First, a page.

Executive Director Dick DeStefano is quoted as saying, “I was exceptionally pleased to watch the northern Ontario mining cluster emerge with a clear focus on being a world centre of mining excellence and building on its historical expertise and assets as its foundation. The Goodman School of Mines is another step forward and adds value to the importance of northern Ontario mining activity at all levels.” I would like to help Laurentian if and when I get the time. Clearly this region of Ontario is an important asset to the province and to Canada as a whole with respect to the mining industry amongst other considerations.
More on the Mining Industry, Life, and Personalities
As I mentioned, during my stint at university I took a year off school to make some money at Creighton Mine. At the time the mine was about 6,400 feet deep, and I was assigned to work in a bonus stope at the 6,200-foot level. First of all, underground mines are designed with a shaft that goes straight down from surface to the bottom of the mine. They have a container in them called a cage. The cage is pulled up and let down by massive drums located on the surface, and wind up or release these massive cables.
For our first week underground, we were sent to a school stope run by an old miner. The focus was on safety: how to operate the machinery and install mining timbers and wedges. Independent contractors, who are specialists in this type of work, often do the job of installing the shaft. Once this is complete, the next job is to drive drifts to the areas where the mineral is located. In my time, this was about every 200 feet. Some drifts following the ore could be a couple of miles long. Between the drifts were raises every so far. A raise is a vertical or inclined excavation, leading from one level to another and may also extend to the surface.
The raises served several purposes: first, in the event of an accident it could be an escape route. Secondly, it could also be used to drive forced air into the mine, because mines could be quite hot, and lack oxygen, which is required by the men and the machines.
When you arrived underground, you had to place your brass nameplate in the lunchroom. Miners are paid from portal to portal, which refers to the time you get on the cage until you get back to surface, because it could take forty-five minutes just to get to the work face. This regulation was as a result of the great union battle by John L. Lewis and The United Coal Workers in the United States. The union’s lawyer was Edward Lamb who spent his summers at Kagawong on Manitoulin Island. Known as the “portal-to portal-case” and won in the Supreme Court in 1946, it held that workers were entitled to receive pay for required necessary duties
when arriving at the workplace. If workers were made to wait by the employer either before or after shifts, then they were required to be paid as well for time spent traveling as they were from time clocked to their workplace.
Edward was a very interesting man; he wound up owning the Seiberling Rubber Company (one of his largest businesses), a TV Station in Erie Pennsylvania, and a TV station in Toledo Ohio, among fifty-five other manufacturing and financial concerns. Joseph McCarthy took on Edward in the hearings that Senator McCarthy was running with his lawyer Cohn. The premise was that Mr. Lamb was a communist, because he had visited Russia a couple of times to try and encourage trade, believing that was the way to beat communism. He subsequently wrote a book No Lamb for Slaughter. It’s a great read. I invited him to come to London and speak to the University of Western Ontario Graduate Business School. Needless to say, he was a big hit.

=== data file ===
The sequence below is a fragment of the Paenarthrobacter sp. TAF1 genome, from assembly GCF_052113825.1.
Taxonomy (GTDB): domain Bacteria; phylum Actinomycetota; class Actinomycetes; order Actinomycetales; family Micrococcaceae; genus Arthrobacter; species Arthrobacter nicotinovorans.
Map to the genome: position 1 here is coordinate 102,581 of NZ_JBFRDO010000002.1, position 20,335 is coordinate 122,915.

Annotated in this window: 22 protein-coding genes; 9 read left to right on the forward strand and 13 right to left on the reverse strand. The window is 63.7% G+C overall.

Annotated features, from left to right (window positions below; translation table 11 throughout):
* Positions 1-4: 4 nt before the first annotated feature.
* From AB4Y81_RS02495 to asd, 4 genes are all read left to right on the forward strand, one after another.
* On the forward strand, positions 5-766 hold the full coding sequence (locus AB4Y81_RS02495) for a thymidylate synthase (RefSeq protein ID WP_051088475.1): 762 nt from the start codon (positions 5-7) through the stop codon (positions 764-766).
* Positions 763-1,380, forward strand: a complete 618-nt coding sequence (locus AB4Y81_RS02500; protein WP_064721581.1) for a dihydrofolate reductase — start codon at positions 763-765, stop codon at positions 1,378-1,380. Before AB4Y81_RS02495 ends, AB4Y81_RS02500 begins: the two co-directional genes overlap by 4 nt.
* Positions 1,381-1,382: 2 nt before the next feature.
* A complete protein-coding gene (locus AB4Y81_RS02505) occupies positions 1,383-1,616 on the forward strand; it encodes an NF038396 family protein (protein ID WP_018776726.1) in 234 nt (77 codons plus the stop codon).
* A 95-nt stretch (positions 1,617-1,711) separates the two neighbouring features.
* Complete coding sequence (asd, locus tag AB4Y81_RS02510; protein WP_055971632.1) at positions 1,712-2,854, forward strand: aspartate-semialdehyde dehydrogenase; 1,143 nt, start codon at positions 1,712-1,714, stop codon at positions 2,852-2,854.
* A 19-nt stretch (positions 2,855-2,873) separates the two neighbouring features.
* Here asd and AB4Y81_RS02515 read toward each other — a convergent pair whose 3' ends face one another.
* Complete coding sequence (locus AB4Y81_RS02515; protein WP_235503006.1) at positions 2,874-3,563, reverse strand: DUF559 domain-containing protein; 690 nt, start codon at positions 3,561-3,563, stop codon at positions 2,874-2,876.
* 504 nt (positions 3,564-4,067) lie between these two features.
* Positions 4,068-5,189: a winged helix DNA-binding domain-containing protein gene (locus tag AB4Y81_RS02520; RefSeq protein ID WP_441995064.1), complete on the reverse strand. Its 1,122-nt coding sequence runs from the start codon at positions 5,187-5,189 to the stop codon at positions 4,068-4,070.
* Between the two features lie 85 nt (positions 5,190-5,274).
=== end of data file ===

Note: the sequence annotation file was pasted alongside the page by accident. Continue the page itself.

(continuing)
Back to mining: you dressed and worked in long underwear, pants, safety boots, wire goggles, and gloves. It was very hot, especially working at the 6,200-foot level. There were four men in a team and one was the stope boss. We were basically mining above the drifts, and the ore was pulled to a spot to drop into ore cars in the drift. The process was to drill the face with a jackleg drill powered by compressed air and load the holes with dynamite sticks. They were set to go off from the centre out, so the blast
would not freeze. You could get a severe headache from the chemicals in the dynamite sticks. Blasting was done at the end of the shift or at lunchtime.
Next you would go in and scale. That meant seeing if there was any ore or rock that had not fallen down. The scaling bars were about ten feet long, made of steel, and were heavy. The basic idea was to scale down loose ore. You could actually tell by the sound of the ping if it was loose, and then you would pry it down. The next operation was using the slushing machine to haul the muck over to the hole above the ore car. Mining timbers would then be placed over the area we had just mined. Then the cycle started again. It was hard and dangerous work, but paid well.
The day and afternoon shifts were the production shifts, and night shift was for repairs and to haul materials down. In the middle of the winter you would go underground when it was dark, and when you came up it was dark. You enjoyed your days off. One time we came up and it was dark and foggy, and as we were pulling out of the parking lot our driver decided to be smart, so he allowed someone to pass him and we followed behind them, except they went right into a ditch and we followed them. What bothered me the most was getting into my long underwear, because after work I hung it up on a chain about twenty feet in the air where it dried. The next day it felt like pulling on sandpaper. I was not comfortable until I started to sweat.
Many things have changed in mining today. They now use fertilizer and diesel oil for blasting, unless it’s very wet. They use big jumbo computerized drills. If the mine is not too deep, they truck the ore up with trucks and scoop trams.
There are a lot of accidents in mining, primarily because people do not follow safety procedures. One thing that I didn’t mention is when I arrived home at about 1:00 a.m. from the afternoon shift, I could hear my mother close her door and go to bed. When I worked underground she always worried about whether I would arrive home safely. Around the world there are many mine accidents and deaths. We do not hear of them as they may be in Australia, China, northern Ontario, Africa, or Peru.
We only hear when there are several fatalities or miners are trapped in a mine. The miners not following the safety rules and taking shortcuts causes most mine accidents. Now they have random drug and alcohol tests. I can recall getting on the cage to go underground when some people smelled like a brewery. Today that would mean immediate dismissal.